We can also store chemical energy under the form of hydrogen (for which we should recall that it is not a native coumpound on earth, for which we just have to dig a hole to find it at the bottom). There are quantities of solutions, on the paper, to use hydrogen as a storage means, but today only compression and liquefaction are technically fit to put non ridiculous quantities of hydrogen into a given volume. Hydrogen compressed at 200 bars (that is 200 times the atmospheric pressure) stores 0,4 kWh per litre (one litre then weights 30 grams d'hydrogène), and if we assume that the weight of the tank is 50 to 100 times the weight of the stored hydrogen (it's what technology is able to offer right now), the weight required to store the equivalent of a kilogram of oil (11,6 kWh) is 17 to 35 kg roughly. Liquefaction allows to store much more energy by volume unit, but to liquefy one must accept to sacrifice more than 50% of the energy of the initial hydrogen (before liquefaction) : not fabulous !

At last a car battery is another way to store energy under the chemical form, the energy exchanges with the outside being nevertheless done under the form of electricity. With "standard" lead batteries used in cars, we need about 30 kg of batteries to store 1 kWh. We also need to take into account the energy reqquired to produce the battery, which represents about 10% of the energy that will be stored by the battery over its whole life.

Energy can be stored into the nucleus of a fissile atom. This is why uranium "contains" energy, with the precision that the device required to "extract" this energy (a nuclear power plant) is just a little bigger than a coal stove. We need a tenth of milligram of uranium to store one kWh : the amount of energy per mass unit is the highest among all the forms of energies that we know. This is why its exploitation requires very sophisticated devices : it is this form of energy that frees the highest powers per mass unit, and we ought to be able to manage it.


Let's summarize

All the energy forms described above can be stored, but more or less easily, and with efficiencies that can greatly vary. I have reproduced below the masses that are necessary to store the equivalent of one kg of oil.

Mass required to store the equivalent of one kg of oil (11,6 kWh - 1,3 litre - 0,55 US gallon in rough figures)


Lead-acid batteries

Compressed hydrogen

Moving object

Water in altitude



2,22 kg

exclusive use of a couple of m2 of land over a year

more than 300 kg of batteries

a tank weighting 15 to 30 kg, with an inside capacity of 30 litres

2 trucks of 40 tonnes going at 116 km/h (72 mph)

43 tonnes of water able to fall from 100 m

1 milligram

10 °C of temperature rise for 1 tonne of water, or 50 °C of temperature rise for 200 kg of water

A conclusion cannot not be drawn when reading this table : for fossil fuels, the storage function that they naturally fulfill will be very difficult to replace for the same amount of energy consumed when the use of these fuels has decreased (what will happen one day no matter what because the world is finite), except for wood, which remains close in terms of mass and space required. Nuclear power is an intermediate case : uranium is not renewable and would be depleted quite fast with the present technologies, but nuclear energy can become almost renewable with breeders, and otherwise it is very easy to store uranium but much harder to store the electricity produced with the power plants.


Eventually, is one kWh a large or a small amount of energy ?

1 kWh, it is therefore a lot when we have to store it, since we need 30 kg of batteries to perform such an operation, but it is not much when it comes to consuming it : in average, and all energies taken into account, a French person consumes about 45.000 kWh per year, that is 5 kWh per hour ! If all the northern european countries are close to this amount, an American is close to twice that amount while the world average is "only" 15.000 kWh per year.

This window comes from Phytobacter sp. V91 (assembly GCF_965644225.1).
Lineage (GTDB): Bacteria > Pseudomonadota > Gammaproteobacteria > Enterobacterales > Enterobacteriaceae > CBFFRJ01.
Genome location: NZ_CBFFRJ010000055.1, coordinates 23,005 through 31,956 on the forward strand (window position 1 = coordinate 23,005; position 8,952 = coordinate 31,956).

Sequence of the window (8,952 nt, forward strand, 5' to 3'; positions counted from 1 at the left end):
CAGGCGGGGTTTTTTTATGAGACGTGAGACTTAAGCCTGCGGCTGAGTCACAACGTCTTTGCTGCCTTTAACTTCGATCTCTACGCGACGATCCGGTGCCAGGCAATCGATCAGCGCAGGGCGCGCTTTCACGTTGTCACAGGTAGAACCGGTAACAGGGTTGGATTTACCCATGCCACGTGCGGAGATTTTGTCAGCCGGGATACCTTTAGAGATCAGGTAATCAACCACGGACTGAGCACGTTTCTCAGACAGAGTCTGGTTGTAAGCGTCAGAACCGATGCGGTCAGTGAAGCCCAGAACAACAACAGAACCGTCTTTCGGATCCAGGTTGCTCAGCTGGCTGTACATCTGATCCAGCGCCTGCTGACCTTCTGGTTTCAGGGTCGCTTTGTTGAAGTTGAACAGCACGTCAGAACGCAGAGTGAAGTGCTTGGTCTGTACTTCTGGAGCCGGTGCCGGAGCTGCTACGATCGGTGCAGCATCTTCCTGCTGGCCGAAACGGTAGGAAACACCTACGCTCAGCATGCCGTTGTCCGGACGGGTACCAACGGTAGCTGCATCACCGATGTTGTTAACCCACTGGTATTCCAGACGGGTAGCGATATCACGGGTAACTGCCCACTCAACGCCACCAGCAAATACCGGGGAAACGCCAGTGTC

Knowing that a working man represents a power of about 200 Watts, it means that any French has, through his energy consumption, the equivalent of 25 slaves all day round : these slaves of modern times are called car, boiler, washing machine, lifts, automated factories, etc. And this number of 25 does not apply only to the slaves of M. Bill Gates or of M. Silvio Berlusconi (converted into "slave equivalent", their consumption would be way over !) but well to "Mr(s). anybody" in France.

Nevertheless a large fraction of this energy may seem "invisible" to us, because we are not directely billed kWh, but we consume it through various goods and services that we buy. So, to consume 1 kWh, we "just" have to do one of the following :

drive 1 km with a car that consumes 8 litres per 100 km (that is 29 miles to the US gallon). As the average annual distance driven by a car is 14.000 km (in France), it means each car owner consumes roughly as many kWh per year through driving.

or travel 5 km by train,

or drive a 40 tonnes truck over...200 metres,

or fly 1 to 2 km (we do talk about the energy spending per passenger, and not for the whole plane !),

or plug in a european fridge for a full day, or plug in a european freezer for half a day,

or plug in a clothe dryer for 15 minutes,

or light up an average house for an average evening (average french consumption),

or heat a square meter of house for half a day to a day in the winter,

or produce 200 to 500 grams of steel (depends on the proportion or recycled steel in the materials used) or cardboard, 100 to 200 grams of plastic, or a couple tenths grams of aluminium,

or eat 30 grams of beef or 300 grams of pork (the energy "included" in the meat is essentially the energy that was spent to grow the cereals that fed the animal, what requires both gasoline in the tractor and the production of fertilizers, and agrochemistry is very energy intensive),

or buy 600 grams of litchees or pinaples brought from the islands by plane,

or use half an hour of an office clerck (in France an employee in an office requires an energy spending of 1,5 tonne oil equivalent per year, for heating, commuting to work, electricity, etc).